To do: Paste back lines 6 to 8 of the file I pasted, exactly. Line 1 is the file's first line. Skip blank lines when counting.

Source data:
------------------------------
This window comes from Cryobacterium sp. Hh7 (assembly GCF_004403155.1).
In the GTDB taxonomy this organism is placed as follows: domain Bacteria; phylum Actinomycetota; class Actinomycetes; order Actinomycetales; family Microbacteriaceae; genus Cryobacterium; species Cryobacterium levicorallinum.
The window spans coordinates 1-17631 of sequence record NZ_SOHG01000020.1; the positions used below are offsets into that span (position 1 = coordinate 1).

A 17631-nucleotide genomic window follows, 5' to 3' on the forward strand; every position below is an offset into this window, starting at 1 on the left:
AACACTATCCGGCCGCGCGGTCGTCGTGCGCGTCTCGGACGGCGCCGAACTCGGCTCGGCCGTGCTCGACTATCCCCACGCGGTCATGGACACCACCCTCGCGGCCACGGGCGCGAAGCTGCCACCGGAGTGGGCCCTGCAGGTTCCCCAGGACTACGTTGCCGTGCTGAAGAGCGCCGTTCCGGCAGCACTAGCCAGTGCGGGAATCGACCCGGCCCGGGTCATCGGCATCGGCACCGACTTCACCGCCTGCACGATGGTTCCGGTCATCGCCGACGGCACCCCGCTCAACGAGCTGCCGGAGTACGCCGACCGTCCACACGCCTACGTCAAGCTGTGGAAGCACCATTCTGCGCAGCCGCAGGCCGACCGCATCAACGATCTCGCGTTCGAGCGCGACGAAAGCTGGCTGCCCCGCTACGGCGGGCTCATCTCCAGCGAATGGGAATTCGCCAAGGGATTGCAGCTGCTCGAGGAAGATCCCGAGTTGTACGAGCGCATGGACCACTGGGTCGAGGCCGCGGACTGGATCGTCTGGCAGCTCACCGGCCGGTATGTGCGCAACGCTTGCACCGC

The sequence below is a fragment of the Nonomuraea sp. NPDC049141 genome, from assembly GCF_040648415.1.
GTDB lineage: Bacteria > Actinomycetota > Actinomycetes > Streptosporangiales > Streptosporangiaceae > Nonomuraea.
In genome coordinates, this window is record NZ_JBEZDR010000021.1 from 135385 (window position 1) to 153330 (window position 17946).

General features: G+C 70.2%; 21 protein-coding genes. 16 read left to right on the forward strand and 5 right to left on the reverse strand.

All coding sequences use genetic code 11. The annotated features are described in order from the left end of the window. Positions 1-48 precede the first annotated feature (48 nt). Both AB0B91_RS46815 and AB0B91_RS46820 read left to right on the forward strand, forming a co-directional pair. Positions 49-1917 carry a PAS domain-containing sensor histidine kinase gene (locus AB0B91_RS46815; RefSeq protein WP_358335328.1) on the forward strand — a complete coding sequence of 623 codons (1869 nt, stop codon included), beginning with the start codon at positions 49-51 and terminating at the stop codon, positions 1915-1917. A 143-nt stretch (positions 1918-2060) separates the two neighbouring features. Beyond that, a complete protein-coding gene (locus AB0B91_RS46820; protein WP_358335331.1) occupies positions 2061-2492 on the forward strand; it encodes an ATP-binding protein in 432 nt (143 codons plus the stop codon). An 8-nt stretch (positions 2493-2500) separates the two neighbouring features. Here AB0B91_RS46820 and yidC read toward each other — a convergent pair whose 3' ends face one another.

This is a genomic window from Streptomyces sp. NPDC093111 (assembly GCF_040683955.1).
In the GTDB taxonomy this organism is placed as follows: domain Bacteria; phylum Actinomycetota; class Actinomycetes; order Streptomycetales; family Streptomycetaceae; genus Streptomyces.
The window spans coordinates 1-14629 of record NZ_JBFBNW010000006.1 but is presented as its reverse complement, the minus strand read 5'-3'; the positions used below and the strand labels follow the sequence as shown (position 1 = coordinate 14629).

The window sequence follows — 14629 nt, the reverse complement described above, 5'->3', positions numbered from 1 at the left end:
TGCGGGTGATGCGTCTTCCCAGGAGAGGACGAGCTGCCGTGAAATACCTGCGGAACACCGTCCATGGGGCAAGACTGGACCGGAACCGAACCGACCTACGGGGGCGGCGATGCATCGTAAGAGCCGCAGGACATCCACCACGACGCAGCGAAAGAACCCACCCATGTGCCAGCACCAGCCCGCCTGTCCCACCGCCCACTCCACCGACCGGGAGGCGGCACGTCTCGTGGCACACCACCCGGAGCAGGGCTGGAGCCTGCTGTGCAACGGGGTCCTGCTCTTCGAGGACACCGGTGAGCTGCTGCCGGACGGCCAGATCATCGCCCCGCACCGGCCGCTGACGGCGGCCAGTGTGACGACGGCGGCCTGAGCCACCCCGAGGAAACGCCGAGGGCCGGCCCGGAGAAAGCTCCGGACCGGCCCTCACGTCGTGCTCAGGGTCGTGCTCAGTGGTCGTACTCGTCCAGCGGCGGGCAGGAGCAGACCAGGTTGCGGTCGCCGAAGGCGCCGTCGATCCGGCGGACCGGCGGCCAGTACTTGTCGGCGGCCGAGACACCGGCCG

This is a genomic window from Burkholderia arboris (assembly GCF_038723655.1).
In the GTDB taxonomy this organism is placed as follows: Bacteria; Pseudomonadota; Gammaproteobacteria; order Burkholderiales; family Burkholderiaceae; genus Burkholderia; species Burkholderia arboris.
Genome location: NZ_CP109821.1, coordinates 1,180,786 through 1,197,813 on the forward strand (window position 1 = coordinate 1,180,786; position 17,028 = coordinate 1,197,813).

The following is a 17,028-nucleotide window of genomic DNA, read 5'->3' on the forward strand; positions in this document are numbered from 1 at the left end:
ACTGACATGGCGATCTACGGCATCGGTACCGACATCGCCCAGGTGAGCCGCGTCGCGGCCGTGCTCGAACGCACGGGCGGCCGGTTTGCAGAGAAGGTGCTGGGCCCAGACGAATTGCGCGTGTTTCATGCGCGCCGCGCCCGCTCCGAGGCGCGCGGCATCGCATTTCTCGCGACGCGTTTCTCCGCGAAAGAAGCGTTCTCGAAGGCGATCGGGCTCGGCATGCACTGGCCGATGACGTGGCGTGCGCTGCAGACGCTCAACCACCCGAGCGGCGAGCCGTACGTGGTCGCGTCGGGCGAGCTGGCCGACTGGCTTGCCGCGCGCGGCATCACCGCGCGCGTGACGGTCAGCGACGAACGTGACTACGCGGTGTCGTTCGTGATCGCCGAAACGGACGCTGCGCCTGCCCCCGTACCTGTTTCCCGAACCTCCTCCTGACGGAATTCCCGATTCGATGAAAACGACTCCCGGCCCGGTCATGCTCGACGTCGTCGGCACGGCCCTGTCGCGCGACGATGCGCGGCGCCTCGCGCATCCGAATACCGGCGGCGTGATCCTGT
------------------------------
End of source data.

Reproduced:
The sequence below is a fragment of the Nonomuraea sp. NPDC049141 genome, from assembly GCF_040648415.1.
GTDB lineage: Bacteria > Actinomycetota > Actinomycetes > Streptosporangiales > Streptosporangiaceae > Nonomuraea.
In genome coordinates, this window is record NZ_JBEZDR010000021.1 from 135385 (window position 1) to 153330 (window position 17946).